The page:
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NVIDIA GeForce FX 5800 Ultra 128MB

February 18, 2003






 As usual, before we proceed to analysis of the new accelerator we recommend that you read the analytic article scrutinizing the architecture and specifications of the NVIDIA GeForce FX (NV30)

CONTENTS

  1. General information
  2. Peculiarities of the NVIDIA GeForce FX 5800 Ultra 128MB video card 
  3. Test system configuration and drivers' settings 
  4. Test results: briefly on 2D 
  5. RightMark3D synthetic tests: philosophy and tests description
  6. Test results: RightMark3D: Pixel Filling 
  7. Test results: RightMark3D: Geometry Processing Speed 
  8. Test results: RightMark3D: Hidden Surface Removal 
  9. Test results: RightMark3D: Pixel Shading 
  10. Test results: RightMark3D: Point Sprites 
  11. Test results: 3DMark2001 SE synthetic tests 
  12. Additional theoretical information and summary on the synthetic tests
  13. Information on anisotropic filtering and anti-aliasing
  14. Architectural features and prospects
  15. Test results: 3DMark2001 SE: Game1 
  16. Test results: 3DMark2001 SE: Game2 
  17. Test results: 3DMark2001 SE: Game3 
  18. Test results: 3DMark2001 SE: Game4 
  19. Test results: 3DMark03: Game1 
  20. Test results: 3DMark03: Game2 
  21. Test results: 3DMark03: Game3 
  22. Test results: 3DMark03: Game4 
  23. Test results: Quake3 ARENA 
  24. Test results: Serious Sam: The Second Encounter 
  25. Test results: Return to Castle Wolfenstein 
  26. Test results: Code Creatures DEMO 
  27. Test results: Unreal Tournament 2003 DEMO 
  28. Test results: AquaMark 
  29. Test results: RightMark 3D 
  30. Test results: DOOM III Alpha version 
  31. 3D quality: Anisotropic filtering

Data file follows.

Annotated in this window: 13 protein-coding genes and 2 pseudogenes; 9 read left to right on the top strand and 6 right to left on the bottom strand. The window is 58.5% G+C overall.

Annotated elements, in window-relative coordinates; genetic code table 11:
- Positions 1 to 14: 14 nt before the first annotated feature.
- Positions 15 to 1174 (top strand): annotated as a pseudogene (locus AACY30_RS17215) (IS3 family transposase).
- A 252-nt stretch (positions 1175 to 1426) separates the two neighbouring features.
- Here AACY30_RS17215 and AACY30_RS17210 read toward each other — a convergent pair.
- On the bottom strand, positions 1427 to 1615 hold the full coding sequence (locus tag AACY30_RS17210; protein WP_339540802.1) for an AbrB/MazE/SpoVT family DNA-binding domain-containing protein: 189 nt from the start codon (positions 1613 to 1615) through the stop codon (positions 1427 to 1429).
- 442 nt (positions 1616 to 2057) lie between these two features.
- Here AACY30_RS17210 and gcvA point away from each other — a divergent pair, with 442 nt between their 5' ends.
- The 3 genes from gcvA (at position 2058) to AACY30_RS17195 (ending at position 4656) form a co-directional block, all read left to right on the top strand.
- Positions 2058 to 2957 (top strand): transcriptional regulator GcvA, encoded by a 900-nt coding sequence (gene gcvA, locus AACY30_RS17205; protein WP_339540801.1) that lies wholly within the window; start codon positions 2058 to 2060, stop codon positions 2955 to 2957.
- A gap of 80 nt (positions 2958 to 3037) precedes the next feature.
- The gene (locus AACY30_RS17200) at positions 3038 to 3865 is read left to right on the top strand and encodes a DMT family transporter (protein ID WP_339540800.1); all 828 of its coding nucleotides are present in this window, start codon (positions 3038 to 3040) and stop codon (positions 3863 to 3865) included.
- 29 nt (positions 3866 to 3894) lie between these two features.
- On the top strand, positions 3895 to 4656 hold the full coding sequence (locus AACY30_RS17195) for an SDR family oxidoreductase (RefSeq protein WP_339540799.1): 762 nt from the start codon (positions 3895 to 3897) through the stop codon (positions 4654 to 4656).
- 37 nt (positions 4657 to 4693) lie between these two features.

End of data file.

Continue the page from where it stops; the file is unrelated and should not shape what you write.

32. 3D quality: Anti-aliasing
  33. 3D quality in general
  34. Conclusion 


 

[ Previous Part (9) ]

3D graphics quality

ANISOTROPIC FILTERING

Earlier we looked into the theoretical aspects, looked at the anisotropy of the RADEON 9700 and GeForce FX 5800. Now I want to return but this time using our benchmark RightMark 3D. 

If you look at the screenshots of the drivers you will see that the NV30 has actually three types of anisotropic filtering: one given to applications, another balanced between performance and quality and the third one preferring performance to quality (aggressive type). The balanced one is used by default. We tested the speed of both this type and the third one. 

Now have a look at the differences between these types. In the RightMark 3D we can make our own anisotropy settings (to get the Application type), and use trilinear filtering by ticking off forcing of anisotropy in the drivers (Balanced and Aggressive types). 


 
ANISOTROPIC and inclination angle RADEON 9700 PRO GeForce4 Ti GeForce FX 5800 Ultra
Application Balance Aggressive
ANISO 8/16, 0 degrees














ANISO 8/16, 30 degrees 














ANISO 8/16, 45 degrees 














ANISO 8/16, 60 degrees 














ANISO 8/16, 90 degrees 















 

The anisotropy quality of the RADEON 9700 is excellent at the angles of 0, 45 and 90 degrees and it is higher than that of the GeForce FX 5800, but it also falls down markedly on the planes parallel to the angles of 30 and 60. The NV30'a quality is more or less the same everywhere. In Direct3D. But what do we have in OpenGL? 


 
Serious Sam: TSE. Anisopropy dependent on application
ANISOTROPIC RADEON 9700 PRO GeForce4 Ti GeForce FX 5800 Ultra
Example 1
Trilinear 


ANISO 2 








ANISO 4 








ANISO 8 








ANISO 16 


Example 2
Bilinear 


Trilinear 


ANISO 2 








ANISO 4 








ANISO 8 








ANISO 16